The American Society of Clinical Oncology (ASCO) published an update to their pancreatic cancer clinical practice guideline in the Journal of Clinical Oncology, focusing specifically on the adjuvant treatment of R0 or R1 resected disease.1

ASCO uses a signal approach, in which routine literature searches and expertise of panel members are used to identify potentially practice-changing data.

This update was initiated by the publication of results from the phase 3 ESPAC-4 (ClinicalTrials.gov Identifier: NCT00058201) trial that evaluated adjuvant gemcitabine plus capecitabine or gemcitabine only among 730 patients with resected pancreatic ductal adenocarcinoma.

The chemotherapy doublet significantly prolonged overall survival to 28.0 months (95% CI, 23.5-31.5 months) from 25.5 months (95% CI, 22.7-27.9 months) with gemcitabine monotherapy (hazard ratio, 0.82; 95% CI, 0.68-0.98; P = .032).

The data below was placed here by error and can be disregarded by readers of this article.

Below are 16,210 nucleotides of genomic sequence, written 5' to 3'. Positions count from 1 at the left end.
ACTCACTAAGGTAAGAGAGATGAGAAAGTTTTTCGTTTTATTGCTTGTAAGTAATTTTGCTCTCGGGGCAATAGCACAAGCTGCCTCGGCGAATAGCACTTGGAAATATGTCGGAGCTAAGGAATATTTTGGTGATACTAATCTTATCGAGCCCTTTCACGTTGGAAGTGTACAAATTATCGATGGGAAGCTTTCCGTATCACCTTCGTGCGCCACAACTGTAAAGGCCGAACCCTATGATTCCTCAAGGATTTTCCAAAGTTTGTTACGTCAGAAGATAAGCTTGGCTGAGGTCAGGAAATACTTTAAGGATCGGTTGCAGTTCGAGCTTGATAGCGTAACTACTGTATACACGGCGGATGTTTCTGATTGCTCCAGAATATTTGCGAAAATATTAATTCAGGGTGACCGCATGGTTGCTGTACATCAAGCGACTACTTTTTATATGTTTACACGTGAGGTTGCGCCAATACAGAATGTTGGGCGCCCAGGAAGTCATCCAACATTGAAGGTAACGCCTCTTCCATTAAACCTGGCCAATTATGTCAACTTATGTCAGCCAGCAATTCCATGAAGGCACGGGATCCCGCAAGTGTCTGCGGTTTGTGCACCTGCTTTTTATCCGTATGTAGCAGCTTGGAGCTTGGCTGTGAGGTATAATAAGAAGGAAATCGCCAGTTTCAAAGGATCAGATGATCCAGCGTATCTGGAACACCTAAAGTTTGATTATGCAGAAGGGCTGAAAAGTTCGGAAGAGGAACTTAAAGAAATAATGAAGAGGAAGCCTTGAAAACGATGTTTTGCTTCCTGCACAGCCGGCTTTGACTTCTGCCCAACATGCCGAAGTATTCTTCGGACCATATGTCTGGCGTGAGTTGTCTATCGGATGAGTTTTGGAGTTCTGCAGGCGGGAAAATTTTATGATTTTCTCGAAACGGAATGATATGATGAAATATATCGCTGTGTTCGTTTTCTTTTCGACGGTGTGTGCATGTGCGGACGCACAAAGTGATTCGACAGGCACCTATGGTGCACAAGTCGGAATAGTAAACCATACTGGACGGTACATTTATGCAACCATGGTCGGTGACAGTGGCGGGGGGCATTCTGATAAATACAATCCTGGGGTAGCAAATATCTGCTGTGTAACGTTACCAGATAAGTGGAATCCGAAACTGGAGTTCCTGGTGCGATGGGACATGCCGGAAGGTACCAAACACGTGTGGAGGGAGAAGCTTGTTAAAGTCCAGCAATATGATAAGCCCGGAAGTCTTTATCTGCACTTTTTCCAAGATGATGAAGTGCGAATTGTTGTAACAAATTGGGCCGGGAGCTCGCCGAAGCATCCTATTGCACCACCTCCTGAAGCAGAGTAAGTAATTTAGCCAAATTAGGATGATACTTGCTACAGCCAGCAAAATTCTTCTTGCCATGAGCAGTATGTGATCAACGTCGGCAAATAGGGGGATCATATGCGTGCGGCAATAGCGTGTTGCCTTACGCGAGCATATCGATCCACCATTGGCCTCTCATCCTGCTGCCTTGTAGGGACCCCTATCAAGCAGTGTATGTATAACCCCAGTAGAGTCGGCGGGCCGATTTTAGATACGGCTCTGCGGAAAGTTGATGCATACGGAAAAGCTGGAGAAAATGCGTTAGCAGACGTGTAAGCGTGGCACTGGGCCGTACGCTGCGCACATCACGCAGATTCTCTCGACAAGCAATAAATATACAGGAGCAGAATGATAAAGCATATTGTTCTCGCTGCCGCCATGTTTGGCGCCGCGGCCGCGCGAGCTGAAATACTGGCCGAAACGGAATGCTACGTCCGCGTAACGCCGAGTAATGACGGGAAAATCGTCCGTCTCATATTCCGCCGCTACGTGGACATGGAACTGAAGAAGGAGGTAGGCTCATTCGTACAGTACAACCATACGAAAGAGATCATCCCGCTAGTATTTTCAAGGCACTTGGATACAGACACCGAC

“Substantial randomized trial evidence establishes the benefit of adjuvant systemic therapy in this setting,” wrote the authors.

The updated ASCO recommendation is that all patients with resected disease who did not undergo preoperative treatment be offered 6 months of gemcitabine plus capecitabine. Patients who are ineligible or unable to tolerate this regimen can be offered gemcitabine monotherapy or fluorouracil plus folinic acid.

RELATED: Pancreatic Cancer: Adding Vandetanib to Gemcitabine Fails To Improve Overall Survival

Adjuvant chemotherapy should be initiated within 8 weeks of surgical resection, according to ASCO.

This is the only change to ASCO’s 2016 clinical practice guideline for pancreatic cancer.

Reference

  1. Khorana AA, Mangu PB, Berlin J, et al. Potentially curable pancreatic cancer: American Society of Clinical Oncology clinical practice guideline update. J Clin Oncol. 2017 Apr 11. doi: 10.1200/JCO.2017.72.4948 [Epub ahead of print]